Last month, Republican National Committee Chairman Michael Steele caused a media firestorm when he candidly confessed that African-Americans “really don’t have a reason” to vote Republican. “[W]e haven’t done a very good job of really giving you one,” he added, before admitting that the GOP has employed a race-based “southern strategy” for the past forty years. “[H]ere you have the chairman of the Republican National Committee saying, in effect, that liberals are right to have argued that Republicans have used race for political gain for the last four decades,” the Washington Post’s Greg Sargent noted.
But Steele struck a completely different tone in a recent interview with the Atlanta Post, saying the GOP is “the political home” of African-Americans:
And so that idea of President Lincoln as one of the founders of the party, to me, ties us back to those very roots. It is the birthplace of black political activism. It is the political home, if you will, for African-Americans. So as much as you want to go out and dance with Democrats, you do that all day long, but at the end of the day, you still have that place called home.
Steele also denied that the tea party movement is “hostile to the black community,” saying that claim is “unfortunate and it’s just plain wrong.” Steele said the notion has been “perpetrated by some in the media,” and explained, “I’ve met with a number of African- American Tea Party members.”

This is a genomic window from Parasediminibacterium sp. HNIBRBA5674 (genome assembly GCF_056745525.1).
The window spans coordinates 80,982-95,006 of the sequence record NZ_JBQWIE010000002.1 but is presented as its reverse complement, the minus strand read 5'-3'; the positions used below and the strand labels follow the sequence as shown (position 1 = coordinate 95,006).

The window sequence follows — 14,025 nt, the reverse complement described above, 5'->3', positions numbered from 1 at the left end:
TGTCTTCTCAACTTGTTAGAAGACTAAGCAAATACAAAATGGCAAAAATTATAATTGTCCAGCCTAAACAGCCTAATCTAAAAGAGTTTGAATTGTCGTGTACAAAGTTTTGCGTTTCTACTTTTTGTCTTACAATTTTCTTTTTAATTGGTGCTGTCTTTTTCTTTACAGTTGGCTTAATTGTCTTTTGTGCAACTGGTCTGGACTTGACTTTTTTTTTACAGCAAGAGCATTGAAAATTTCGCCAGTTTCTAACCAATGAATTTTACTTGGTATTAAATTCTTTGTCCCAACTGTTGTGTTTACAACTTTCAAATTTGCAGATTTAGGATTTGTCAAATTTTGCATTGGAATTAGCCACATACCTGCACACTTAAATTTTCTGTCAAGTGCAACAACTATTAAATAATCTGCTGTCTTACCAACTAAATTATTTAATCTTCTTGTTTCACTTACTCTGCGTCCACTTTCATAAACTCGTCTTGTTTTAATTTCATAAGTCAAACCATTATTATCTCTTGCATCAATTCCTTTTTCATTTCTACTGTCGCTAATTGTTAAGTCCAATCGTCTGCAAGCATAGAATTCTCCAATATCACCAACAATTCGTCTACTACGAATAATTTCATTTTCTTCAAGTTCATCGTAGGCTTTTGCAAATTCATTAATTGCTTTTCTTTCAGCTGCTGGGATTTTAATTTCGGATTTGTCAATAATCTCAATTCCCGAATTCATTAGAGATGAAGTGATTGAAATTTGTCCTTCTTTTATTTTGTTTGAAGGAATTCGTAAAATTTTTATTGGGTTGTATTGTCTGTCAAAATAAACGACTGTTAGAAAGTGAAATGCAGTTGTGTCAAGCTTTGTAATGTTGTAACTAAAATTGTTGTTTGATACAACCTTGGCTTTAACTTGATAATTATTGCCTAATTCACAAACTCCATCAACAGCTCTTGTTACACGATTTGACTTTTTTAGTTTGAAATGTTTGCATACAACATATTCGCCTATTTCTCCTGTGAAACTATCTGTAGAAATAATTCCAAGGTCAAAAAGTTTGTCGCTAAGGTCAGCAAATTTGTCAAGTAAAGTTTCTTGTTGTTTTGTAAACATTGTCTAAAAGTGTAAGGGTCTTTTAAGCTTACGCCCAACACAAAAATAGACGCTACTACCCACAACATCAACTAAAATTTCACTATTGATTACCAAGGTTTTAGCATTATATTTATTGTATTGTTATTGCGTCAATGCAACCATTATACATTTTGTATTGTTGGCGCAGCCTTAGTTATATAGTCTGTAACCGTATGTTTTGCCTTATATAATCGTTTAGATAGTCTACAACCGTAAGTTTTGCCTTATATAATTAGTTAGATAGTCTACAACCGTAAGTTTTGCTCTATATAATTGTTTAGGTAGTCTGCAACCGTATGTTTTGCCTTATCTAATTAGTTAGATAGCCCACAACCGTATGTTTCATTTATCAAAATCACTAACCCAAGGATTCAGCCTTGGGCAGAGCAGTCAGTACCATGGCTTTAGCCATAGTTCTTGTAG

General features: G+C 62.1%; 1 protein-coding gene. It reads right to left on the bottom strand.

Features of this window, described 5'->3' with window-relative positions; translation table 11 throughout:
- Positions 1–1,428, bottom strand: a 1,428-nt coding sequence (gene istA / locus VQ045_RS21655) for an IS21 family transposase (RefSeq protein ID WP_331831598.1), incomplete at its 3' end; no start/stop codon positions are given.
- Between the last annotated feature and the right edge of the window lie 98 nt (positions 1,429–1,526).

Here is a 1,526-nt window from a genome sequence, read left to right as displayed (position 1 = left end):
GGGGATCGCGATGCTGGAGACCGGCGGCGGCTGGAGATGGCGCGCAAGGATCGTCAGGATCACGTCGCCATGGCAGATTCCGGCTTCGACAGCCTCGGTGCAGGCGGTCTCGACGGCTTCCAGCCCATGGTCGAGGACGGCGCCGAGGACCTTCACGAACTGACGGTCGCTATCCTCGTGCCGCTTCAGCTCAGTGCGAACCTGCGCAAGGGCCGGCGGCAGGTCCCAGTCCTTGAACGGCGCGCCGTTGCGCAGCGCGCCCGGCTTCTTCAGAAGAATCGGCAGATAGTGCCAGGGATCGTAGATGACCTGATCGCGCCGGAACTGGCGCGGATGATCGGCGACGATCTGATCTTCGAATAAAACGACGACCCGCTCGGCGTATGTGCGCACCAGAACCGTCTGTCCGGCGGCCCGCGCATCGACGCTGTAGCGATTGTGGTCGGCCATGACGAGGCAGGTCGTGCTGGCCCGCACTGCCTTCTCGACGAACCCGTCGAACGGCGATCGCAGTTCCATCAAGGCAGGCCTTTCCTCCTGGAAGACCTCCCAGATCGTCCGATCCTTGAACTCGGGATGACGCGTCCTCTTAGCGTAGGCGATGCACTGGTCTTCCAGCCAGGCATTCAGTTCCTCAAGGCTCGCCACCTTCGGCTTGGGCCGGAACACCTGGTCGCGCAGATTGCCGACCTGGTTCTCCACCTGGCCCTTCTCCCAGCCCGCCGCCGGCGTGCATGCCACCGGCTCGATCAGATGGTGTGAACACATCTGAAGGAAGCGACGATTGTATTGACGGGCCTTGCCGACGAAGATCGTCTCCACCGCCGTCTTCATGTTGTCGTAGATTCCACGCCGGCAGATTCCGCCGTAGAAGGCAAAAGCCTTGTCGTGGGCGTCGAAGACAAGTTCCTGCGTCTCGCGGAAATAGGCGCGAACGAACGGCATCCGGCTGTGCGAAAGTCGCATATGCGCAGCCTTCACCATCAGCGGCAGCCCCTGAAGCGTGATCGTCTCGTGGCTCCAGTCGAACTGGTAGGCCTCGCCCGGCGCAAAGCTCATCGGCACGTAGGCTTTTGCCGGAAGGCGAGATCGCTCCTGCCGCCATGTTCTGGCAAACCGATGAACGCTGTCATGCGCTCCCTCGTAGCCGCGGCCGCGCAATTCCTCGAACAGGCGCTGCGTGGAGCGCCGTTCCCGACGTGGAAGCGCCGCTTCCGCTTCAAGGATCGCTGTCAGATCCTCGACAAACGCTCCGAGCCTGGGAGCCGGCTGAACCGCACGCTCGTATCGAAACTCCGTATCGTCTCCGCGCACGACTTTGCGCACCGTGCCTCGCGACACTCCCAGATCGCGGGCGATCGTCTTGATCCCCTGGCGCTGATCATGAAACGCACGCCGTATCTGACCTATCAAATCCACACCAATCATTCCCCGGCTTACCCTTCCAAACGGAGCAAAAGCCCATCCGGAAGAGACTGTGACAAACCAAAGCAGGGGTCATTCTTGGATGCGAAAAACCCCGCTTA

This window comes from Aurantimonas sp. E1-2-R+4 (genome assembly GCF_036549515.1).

Steele went on to praise civil rights leader Malcolm X, saying, “I also relate to Malcolm X and that style and that side that says ‘by any means necessary’”:
I can work with conventional wisdom up to a point. I can work with the Washington sages up to a point. But then I get to a point where [I feel] we need something different by any means necessary. We need to do something that’s going to shake us to our roots and wake us up to the new reality we are in.
It’s worth noting that the right would likely find offense if President Obama made a similar remark. Malcolm X is considered “extreme” by many conservatives. Right-wing pundits like Fox News host Glenn Beck and radio host Rush Limbaugh have referenced
Malcolm X to suggest Obama is a “radical,” “angry black guy.”